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Life and Miracles of St Nicholas

Legend of the Saint

Dowries for three unfortunate sisters

The storm and the perished sailor

Famine in Myra and the miracle of the grain

Three butchered children

The image of Nicholas and the thieves


Nicholas was born in the town of Patara (previously called Arsinoe, an ancient city of Lycia, in present day Antalya Province of Turkey), in a Christian merchant family, one of the most wealthy in the city. The parents had been childless for years and already had no hope of bearing children, when God answered to their prayers and tears, blessing them with a child.


The blessed youth was given the name Nicholas, and he showed himself to be a reverent venerator of God from the very birth. The child began to perform miracles earlier than he began to feed on his mother's milk, and started fasting earlier than he tasted the food. In the baptismal font he stood on his feet for three hours, supported by no one, rendering his honour to the Holy Trinity.




Picture: Birth of St Nicholas. Detail from “The Story of St Nicholas” by Fra Angelico, 1447-48.


When the time came to learn the divine Scriptures, Nicholas in a little time attained much wisdom and succeeded in book-learning. He avoided vain friends and idle conversations with women, and preserved a true chastity and a pure mind, always contemplating on the Lord. Nicholas had an uncle, bishop of Patara, of the same name as his nephew. The bishop noticed that the boy was successful in the virtuous life and advised his parents to give Nicholas to the service of God. Parents agreed, in their gratitude to God, who had blessed them with a child.


After some time Nicholas was raised to the rank of priest. While ordaining his nephew, uncle pronounced a prophecy by the inspiration of the Holy Spirit: "I see a new sun rising above the earth and manifesting in himself a gracious consolation for the afflicted. Blessed is the flock that will be worthy to have him as its pastor, because this one will shepherd well the souls of those who have gone astray, will nourish them on the pasturage of piety, and will be a merciful helper in misfortune and tribulation." This prophecy was later fulfilled, indeed. Nicholas, this priest of God, took good care of the parish. When he was quite young, his parents passed on to eternal life. Having obtained their estate in inheritance, Nicholas distributed it to the poor. He paid no attention to temporal riches but, renouncing all earthly desires, with all his heart he wished to devote himself to God. In this way he continued to support the needy and to be an invisible benefactor. One of the most famous stories concerning his generous deeds is telling about three young girls who got in troubles…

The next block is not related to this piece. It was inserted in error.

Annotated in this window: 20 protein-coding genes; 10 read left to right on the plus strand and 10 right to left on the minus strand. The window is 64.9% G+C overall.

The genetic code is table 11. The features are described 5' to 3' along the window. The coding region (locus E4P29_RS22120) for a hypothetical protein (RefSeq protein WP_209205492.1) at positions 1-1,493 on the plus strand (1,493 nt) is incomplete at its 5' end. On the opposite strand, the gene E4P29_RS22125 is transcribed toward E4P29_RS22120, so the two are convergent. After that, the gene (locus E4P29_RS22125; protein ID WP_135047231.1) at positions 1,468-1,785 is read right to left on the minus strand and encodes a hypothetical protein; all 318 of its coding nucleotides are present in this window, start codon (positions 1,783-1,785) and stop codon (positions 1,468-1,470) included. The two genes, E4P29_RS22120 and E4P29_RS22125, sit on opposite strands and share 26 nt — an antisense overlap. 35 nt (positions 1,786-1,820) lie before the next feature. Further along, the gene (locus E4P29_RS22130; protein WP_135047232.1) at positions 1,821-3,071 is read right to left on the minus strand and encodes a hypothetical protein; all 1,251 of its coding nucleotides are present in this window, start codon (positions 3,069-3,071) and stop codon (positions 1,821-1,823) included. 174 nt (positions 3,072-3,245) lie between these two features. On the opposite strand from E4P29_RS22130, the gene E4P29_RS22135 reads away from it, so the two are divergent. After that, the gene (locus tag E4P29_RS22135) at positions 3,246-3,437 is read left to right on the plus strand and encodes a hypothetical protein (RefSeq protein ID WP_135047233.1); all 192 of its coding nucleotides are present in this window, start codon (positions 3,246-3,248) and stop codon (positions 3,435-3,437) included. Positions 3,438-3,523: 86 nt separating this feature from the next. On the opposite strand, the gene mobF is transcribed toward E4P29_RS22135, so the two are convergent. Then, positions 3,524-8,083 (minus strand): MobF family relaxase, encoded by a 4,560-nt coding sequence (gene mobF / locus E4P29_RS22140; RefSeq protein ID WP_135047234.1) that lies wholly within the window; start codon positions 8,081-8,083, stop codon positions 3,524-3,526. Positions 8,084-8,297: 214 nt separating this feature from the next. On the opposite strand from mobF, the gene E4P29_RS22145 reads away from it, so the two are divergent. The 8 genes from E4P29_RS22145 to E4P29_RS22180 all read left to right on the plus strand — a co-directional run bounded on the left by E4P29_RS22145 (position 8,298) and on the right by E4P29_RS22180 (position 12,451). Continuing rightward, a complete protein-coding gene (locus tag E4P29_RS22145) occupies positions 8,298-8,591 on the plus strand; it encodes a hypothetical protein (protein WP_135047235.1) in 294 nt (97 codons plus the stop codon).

Dowries for three unfortunate sisters


There were three young sisters who all had suitors but had no dowries and thus couldn’t marry because their father, a poor nobleman, could not raise the money. Desperate father decided to sell his eldest daughter into slavery and prostitution to have some money and save the rest ones.


The night before the daughter was to be sold, Nicholas secretly approached their dwelling, threw a small bag of golden coins through the window and disappeared. In the morning, by finding money, the father was sincerely touched and grateful to the anonymous benefactor. He arranged immediately the marriage of the eldest daughter. When the second daughter was ready to marry, and they were again out of money, Nicholas left another bag of gold to help her. And when came turn of the third daughter to marry, the poor nobleman, wishing to find out who had been so generous, kept watch and saw the bishop drop another bag of gold into the house.


Picture: Giving dowry to three poor maidens. Detail from “The Story of St Nicholas” by Fra Angelico, 1447-48.


In other versions it is said Nicholas climbed on the roof and dropped the bag of gold down the chimney where it landed in a stocking hung to dry. This legend possibly gave the birth of a tradition to hang the stockings near the fireplace awaiting the gifts on St Nicholas Day and Christmas.




Later holy father Nicholas wished to go to Palestine, to see and venerate holy places of Jesus Christ. During his travel other miracles happened which made him a patron of sailors:


The storm and the perished sailor


When the ship with Nicholas on board sailed near Egypt, he foresaw that a storm would arise, telling the travellers that he had seen the devil entering the ship with the intent to drown all of them in the depths of the sea. At that very moment the heavens were covered with clouds, and a powerful storm broke out. The travellers were terrified and despaired, and they asked holy father Nicholas to save them from death. So Nicholas began praying to the Lord, and soon the sea became calm, and they could proceed their journey safely.


After this it happened that one of the sailors had climbed to the top of the mast, but in descending he slipped and fell from the heights to the middle of the ship, lying breathless. Nicholas, always ready to help, resurrected him by his prayer, and the man rose as if awaking from sleep.




Reaching the city of Jerusalem, Nicholas visited the holy places, making fervent veneration everywhere. And when he was about to enter the holy church for a prayer, the doors swung open by themselves in front of him.


He came back to the monastery founded by his uncle, received there with great love as an angel of God. Nicholas wished to spend the remaining time of his life in the monastery, but God showed him a different way, because he was intended to turn many souls onto the way of God.